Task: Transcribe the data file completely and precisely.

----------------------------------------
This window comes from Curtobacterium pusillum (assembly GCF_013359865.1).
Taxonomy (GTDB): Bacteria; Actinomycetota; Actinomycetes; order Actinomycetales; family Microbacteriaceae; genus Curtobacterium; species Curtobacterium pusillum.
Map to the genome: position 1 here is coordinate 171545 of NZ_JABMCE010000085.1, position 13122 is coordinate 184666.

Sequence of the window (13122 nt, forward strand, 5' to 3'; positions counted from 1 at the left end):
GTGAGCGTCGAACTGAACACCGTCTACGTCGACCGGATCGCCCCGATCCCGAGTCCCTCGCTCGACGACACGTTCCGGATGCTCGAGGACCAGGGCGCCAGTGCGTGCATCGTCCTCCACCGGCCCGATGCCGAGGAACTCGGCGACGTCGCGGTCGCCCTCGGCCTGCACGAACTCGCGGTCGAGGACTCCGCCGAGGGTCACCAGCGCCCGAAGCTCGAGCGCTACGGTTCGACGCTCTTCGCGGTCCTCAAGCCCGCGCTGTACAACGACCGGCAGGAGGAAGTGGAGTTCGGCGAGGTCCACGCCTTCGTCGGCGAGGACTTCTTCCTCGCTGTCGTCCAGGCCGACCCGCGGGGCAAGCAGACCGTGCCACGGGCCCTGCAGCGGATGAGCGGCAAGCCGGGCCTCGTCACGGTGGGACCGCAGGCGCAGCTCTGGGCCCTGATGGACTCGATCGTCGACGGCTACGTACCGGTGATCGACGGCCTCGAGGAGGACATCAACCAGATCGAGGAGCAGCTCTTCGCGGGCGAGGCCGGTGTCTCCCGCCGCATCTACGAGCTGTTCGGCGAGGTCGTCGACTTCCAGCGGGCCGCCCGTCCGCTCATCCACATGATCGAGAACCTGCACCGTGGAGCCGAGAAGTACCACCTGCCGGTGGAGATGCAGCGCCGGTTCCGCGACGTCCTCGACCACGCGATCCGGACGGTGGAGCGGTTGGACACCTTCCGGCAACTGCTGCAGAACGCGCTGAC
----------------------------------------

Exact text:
This window comes from Curtobacterium pusillum (assembly GCF_013359865.1).
Taxonomy (GTDB): Bacteria; Actinomycetota; Actinomycetes; order Actinomycetales; family Microbacteriaceae; genus Curtobacterium; species Curtobacterium pusillum.
Map to the genome: position 1 here is coordinate 171545 of NZ_JABMCE010000085.1, position 13122 is coordinate 184666.

Sequence of the window (13122 nt, forward strand, 5' to 3'; positions counted from 1 at the left end):
GTGAGCGTCGAACTGAACACCGTCTACGTCGACCGGATCGCCCCGATCCCGAGTCCCTCGCTCGACGACACGTTCCGGATGCTCGAGGACCAGGGCGCCAGTGCGTGCATCGTCCTCCACCGGCCCGATGCCGAGGAACTCGGCGACGTCGCGGTCGCCCTCGGCCTGCACGAACTCGCGGTCGAGGACTCCGCCGAGGGTCACCAGCGCCCGAAGCTCGAGCGCTACGGTTCGACGCTCTTCGCGGTCCTCAAGCCCGCGCTGTACAACGACCGGCAGGAGGAAGTGGAGTTCGGCGAGGTCCACGCCTTCGTCGGCGAGGACTTCTTCCTCGCTGTCGTCCAGGCCGACCCGCGGGGCAAGCAGACCGTGCCACGGGCCCTGCAGCGGATGAGCGGCAAGCCGGGCCTCGTCACGGTGGGACCGCAGGCGCAGCTCTGGGCCCTGATGGACTCGATCGTCGACGGCTACGTACCGGTGATCGACGGCCTCGAGGAGGACATCAACCAGATCGAGGAGCAGCTCTTCGCGGGCGAGGCCGGTGTCTCCCGCCGCATCTACGAGCTGTTCGGCGAGGTCGTCGACTTCCAGCGGGCCGCCCGTCCGCTCATCCACATGATCGAGAACCTGCACCGTGGAGCCGAGAAGTACCACCTGCCGGTGGAGATGCAGCGCCGGTTCCGCGACGTCCTCGACCACGCGATCCGGACGGTGGAGCGGTTGGACACCTTCCGGCAACTGCTGCAGAACGCGCTGAC